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Steven Matz learning while giving up runs for Mets

New York Mets starting pitcher Steven Matz, right,

New York Mets starting pitcher Steven Matz, right, listens to pitching coach Dan Warthen and catcher Travis d'Arnaud as he struggles against the New York Yankees during the second inning of a spring training baseball game Tuesday, March 22, 2016, in Tampa, Fla. Credit: AP/ Chris O'Meara

TAMPA, Fla. — Though his time in the big leagues has been relatively brief, Steven Matz has been taking notes. For example, consider his thoughts on his rotation mates Jacob deGrom and Matt Harvey.

“Like I’ve said many times, I see Matt and Jacob out there and they don’t let stuff affect them out there,” Matz said after he was roughed up in the Mets’ 6-3 loss to the Yankees last night. “That’s why they’re really, really successful. So, I try to take that stuff from them and try to use it in my game as well.”

Matz, 24, fired his mitt into his locker after his previous Grapefruit League outing, then groused about not seeing enough results. But after his start against the Yankees, when he surrendered all five of his runs in the second inning, the Long Island lefthander shrugged it off.

“Honestly, that’s another thing I’ve been working on, is just trying to stay level out there,” Matz said. “I know last time I got frustrated. This time, it was huge for me to come back out there and kind of go out there and get some hitters out after that, keep my composure.”

Matz settled in and retired the final seven batters he faced, the product of a mechanical adjustment after his rocky second. In four innings, he allowed seven hits, walked two and struck out three. He has allowed at least three runs in each of his last three spring outings.

Through four Grapefruit League starts, Matz’s ERA is 8.31, which might be cause for concern if he were on the bubble to make the roster. But it hardly mattered to manager Terry Collins, who before the game acknowledged Matz’s place in the starting rotation.

“He’s going to help us,” Collins said. “He’s a good pitcher.”

For Collins, much of what Matz must work on is no different than from any other young arm.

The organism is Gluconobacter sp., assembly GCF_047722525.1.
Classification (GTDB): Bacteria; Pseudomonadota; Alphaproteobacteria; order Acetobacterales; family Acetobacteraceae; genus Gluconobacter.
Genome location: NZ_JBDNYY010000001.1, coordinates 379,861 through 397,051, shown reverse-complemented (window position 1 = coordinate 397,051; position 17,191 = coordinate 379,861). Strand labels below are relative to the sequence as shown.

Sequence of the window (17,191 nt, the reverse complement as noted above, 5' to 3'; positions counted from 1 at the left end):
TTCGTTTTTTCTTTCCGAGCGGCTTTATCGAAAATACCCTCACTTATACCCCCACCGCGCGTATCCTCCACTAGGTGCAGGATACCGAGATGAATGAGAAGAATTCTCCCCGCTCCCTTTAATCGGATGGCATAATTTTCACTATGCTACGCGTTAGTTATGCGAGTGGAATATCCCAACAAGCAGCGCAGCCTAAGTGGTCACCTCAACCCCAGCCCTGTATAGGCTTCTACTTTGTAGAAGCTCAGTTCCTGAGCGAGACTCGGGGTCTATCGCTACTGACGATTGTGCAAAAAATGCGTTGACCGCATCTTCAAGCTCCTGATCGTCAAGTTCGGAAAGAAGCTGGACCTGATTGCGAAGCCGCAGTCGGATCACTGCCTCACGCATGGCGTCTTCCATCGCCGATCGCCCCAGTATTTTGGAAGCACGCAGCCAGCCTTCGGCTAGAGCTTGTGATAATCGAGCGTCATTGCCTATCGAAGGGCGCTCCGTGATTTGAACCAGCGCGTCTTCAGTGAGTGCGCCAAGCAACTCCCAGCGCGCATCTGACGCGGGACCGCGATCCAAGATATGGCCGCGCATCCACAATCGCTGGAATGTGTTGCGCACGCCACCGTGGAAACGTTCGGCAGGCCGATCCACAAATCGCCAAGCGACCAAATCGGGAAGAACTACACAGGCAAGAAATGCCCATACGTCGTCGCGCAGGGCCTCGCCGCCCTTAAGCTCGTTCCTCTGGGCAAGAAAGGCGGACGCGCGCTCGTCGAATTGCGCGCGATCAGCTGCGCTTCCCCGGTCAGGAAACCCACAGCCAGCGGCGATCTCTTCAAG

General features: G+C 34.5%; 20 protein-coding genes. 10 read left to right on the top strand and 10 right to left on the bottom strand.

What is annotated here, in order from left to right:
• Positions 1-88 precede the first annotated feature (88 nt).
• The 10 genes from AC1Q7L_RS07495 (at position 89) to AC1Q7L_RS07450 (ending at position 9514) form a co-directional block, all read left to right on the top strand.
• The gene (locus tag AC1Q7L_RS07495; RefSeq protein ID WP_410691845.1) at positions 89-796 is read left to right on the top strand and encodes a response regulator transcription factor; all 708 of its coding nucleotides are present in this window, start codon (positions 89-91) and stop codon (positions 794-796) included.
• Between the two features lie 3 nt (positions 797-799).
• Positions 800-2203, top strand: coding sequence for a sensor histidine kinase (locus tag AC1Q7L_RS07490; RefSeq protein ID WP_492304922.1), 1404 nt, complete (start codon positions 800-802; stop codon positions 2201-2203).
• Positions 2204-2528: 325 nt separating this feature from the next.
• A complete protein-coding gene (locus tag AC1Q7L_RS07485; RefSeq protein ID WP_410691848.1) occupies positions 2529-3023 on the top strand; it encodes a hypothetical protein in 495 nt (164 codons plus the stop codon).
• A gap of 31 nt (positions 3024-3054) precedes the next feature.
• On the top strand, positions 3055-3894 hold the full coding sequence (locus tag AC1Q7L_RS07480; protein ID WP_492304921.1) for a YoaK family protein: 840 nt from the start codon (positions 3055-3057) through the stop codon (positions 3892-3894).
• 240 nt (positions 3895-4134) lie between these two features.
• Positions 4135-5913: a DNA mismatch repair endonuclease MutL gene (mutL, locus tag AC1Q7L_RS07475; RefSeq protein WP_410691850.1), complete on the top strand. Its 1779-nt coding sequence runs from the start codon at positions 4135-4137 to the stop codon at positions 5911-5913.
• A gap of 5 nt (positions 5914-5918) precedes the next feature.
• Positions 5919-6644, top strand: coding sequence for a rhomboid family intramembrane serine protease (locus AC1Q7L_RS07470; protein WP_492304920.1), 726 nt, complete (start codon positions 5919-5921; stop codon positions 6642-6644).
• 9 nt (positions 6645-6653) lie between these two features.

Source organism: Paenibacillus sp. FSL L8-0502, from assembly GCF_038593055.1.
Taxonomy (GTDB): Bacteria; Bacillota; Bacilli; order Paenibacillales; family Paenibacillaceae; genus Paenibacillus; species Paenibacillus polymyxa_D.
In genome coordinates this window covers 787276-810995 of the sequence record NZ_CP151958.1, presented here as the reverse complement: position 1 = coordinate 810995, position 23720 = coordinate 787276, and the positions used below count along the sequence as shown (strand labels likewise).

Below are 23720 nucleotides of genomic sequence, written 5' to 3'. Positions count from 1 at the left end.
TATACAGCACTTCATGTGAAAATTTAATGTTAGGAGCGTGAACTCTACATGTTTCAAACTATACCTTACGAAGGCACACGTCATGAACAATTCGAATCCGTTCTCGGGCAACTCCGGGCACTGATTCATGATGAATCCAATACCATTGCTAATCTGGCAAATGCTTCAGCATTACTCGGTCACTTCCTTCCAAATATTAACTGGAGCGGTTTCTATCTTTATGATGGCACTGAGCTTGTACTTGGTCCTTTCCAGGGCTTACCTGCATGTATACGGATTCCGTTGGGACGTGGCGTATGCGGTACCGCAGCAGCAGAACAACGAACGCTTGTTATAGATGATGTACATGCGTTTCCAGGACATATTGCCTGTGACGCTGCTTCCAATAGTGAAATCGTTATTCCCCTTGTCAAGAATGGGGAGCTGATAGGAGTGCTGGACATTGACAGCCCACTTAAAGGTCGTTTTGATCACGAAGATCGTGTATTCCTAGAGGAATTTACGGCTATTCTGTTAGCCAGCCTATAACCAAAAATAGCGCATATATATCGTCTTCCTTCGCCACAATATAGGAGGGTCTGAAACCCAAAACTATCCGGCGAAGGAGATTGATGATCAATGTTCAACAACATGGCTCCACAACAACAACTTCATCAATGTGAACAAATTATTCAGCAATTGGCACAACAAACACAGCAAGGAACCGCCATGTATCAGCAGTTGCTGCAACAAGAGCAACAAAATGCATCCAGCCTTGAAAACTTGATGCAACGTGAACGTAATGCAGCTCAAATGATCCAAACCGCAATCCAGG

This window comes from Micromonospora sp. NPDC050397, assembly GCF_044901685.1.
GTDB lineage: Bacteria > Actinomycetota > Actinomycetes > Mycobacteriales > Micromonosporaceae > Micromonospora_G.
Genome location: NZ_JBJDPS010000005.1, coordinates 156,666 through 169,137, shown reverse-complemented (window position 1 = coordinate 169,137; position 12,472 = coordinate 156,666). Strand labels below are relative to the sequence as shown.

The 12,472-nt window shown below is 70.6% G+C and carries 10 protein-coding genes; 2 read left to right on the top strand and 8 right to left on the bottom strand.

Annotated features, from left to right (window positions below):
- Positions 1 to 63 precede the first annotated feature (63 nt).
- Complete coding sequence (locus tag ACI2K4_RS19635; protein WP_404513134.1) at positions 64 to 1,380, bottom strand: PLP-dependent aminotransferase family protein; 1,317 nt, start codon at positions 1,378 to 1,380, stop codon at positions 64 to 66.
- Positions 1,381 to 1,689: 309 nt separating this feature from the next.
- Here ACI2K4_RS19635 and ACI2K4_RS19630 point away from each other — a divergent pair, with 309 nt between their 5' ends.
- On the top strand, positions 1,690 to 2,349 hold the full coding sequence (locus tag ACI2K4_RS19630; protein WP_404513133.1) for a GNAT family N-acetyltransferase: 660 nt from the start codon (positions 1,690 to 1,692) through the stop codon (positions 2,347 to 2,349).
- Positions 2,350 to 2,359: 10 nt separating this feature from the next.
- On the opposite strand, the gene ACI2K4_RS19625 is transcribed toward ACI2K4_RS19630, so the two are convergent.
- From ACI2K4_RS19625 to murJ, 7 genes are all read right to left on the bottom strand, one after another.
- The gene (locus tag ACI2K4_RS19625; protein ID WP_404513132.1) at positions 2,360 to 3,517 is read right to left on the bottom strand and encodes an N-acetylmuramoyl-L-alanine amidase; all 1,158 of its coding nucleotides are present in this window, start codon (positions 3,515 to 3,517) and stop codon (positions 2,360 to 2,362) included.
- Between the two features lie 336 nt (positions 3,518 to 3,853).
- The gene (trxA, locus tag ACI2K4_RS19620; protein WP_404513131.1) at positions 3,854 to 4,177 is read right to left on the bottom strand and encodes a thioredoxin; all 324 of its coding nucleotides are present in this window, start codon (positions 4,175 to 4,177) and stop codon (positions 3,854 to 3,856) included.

“It’s the same thing we say every day,” he said. “You talk about young pitching and there’s always one thing they can do, and that’s locate and make better pitches in key situations. It’s all about going out there and pitching, and focusing, and trusting your stuff.”

That lapse in command became an issue for Matz during his rocky second inning. While he caught some tough luck -- a broken-bat roller, a slow grounder up the middle and a soft liner just over the shortstop’s glove -- Matz didn’t help himself by missing his spots.

He said that his command “was a tick off.”

“You try to work on stuff,” said Matz, who faced a Yankees lineup stocked with regulars. “At the same time, you’re facing the New York Yankees. That stuff’s going to happen. But I’m pretty happy how I bounced back there and like I said, I got some results the last few batters.”

Indeed, after the second, Matz capped off his outing with a pair of scoreless innings. He ended with strikeouts of Aaron Hicks and Alex Rodriguez.

“I think it’s huge,” Matz said.

Despite the stats, Matz has been healthy throughout spring training, perhaps the most important development of his camp. And with the Mets a week away from leaving Florida, Matz believes he’s prepared for the season.

“I really do feel ready,” he said. “I had one bad inning this time out but like I said, I bounced back from it and that’s the stuff you’re going to deal with during the season, too, so this is a part of it.”

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